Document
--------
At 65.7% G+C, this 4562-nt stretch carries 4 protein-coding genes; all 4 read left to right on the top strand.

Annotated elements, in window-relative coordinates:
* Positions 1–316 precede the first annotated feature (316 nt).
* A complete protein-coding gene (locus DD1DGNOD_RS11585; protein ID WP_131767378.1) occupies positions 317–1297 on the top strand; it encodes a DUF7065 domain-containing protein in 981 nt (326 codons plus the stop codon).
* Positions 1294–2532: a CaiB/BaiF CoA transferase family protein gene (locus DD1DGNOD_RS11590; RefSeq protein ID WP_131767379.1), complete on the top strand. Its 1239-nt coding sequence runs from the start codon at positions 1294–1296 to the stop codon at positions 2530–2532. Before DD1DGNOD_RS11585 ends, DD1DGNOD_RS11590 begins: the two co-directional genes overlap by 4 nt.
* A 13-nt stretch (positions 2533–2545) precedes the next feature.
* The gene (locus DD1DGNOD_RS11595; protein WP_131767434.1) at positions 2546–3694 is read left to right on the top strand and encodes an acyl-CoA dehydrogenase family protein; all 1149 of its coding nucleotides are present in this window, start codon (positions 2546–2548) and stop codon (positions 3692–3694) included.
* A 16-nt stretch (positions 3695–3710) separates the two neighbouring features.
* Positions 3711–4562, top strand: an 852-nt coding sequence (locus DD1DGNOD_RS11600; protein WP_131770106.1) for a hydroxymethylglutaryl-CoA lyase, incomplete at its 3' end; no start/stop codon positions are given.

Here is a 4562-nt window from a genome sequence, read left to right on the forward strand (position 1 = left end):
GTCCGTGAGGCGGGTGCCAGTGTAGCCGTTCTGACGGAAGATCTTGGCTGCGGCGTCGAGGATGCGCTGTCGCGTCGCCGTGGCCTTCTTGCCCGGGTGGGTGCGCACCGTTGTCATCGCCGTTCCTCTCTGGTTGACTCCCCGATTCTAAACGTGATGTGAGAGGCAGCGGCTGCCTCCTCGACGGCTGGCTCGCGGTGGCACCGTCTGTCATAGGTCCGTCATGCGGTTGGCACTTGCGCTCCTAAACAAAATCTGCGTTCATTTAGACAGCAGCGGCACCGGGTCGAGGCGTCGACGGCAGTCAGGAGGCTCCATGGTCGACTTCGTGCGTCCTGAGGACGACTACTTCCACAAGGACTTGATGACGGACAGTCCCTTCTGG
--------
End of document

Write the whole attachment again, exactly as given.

At 65.7% G+C, this 4562-nt stretch carries 4 protein-coding genes; all 4 read left to right on the top strand.

Annotated elements, in window-relative coordinates:
* Positions 1–316 precede the first annotated feature (316 nt).
* A complete protein-coding gene (locus DD1DGNOD_RS11585; protein ID WP_131767378.1) occupies positions 317–1297 on the top strand; it encodes a DUF7065 domain-containing protein in 981 nt (326 codons plus the stop codon).
* Positions 1294–2532: a CaiB/BaiF CoA transferase family protein gene (locus DD1DGNOD_RS11590; RefSeq protein ID WP_131767379.1), complete on the top strand. Its 1239-nt coding sequence runs from the start codon at positions 1294–1296 to the stop codon at positions 2530–2532. Before DD1DGNOD_RS11585 ends, DD1DGNOD_RS11590 begins: the two co-directional genes overlap by 4 nt.
* A 13-nt stretch (positions 2533–2545) precedes the next feature.
* The gene (locus DD1DGNOD_RS11595; protein WP_131767434.1) at positions 2546–3694 is read left to right on the top strand and encodes an acyl-CoA dehydrogenase family protein; all 1149 of its coding nucleotides are present in this window, start codon (positions 2546–2548) and stop codon (positions 3692–3694) included.
* A 16-nt stretch (positions 3695–3710) separates the two neighbouring features.
* Positions 3711–4562, top strand: an 852-nt coding sequence (locus DD1DGNOD_RS11600; protein WP_131770106.1) for a hydroxymethylglutaryl-CoA lyase, incomplete at its 3' end; no start/stop codon positions are given.

Here is a 4562-nt window from a genome sequence, read left to right on the forward strand (position 1 = left end):
GTCCGTGAGGCGGGTGCCAGTGTAGCCGTTCTGACGGAAGATCTTGGCTGCGGCGTCGAGGATGCGCTGTCGCGTCGCCGTGGCCTTCTTGCCCGGGTGGGTGCGCACCGTTGTCATCGCCGTTCCTCTCTGGTTGACTCCCCGATTCTAAACGTGATGTGAGAGGCAGCGGCTGCCTCCTCGACGGCTGGCTCGCGGTGGCACCGTCTGTCATAGGTCCGTCATGCGGTTGGCACTTGCGCTCCTAAACAAAATCTGCGTTCATTTAGACAGCAGCGGCACCGGGTCGAGGCGTCGACGGCAGTCAGGAGGCTCCATGGTCGACTTCGTGCGTCCTGAGGACGACTACTTCCACAAGGACTTGATGACGGACAGTCCCTTCTGG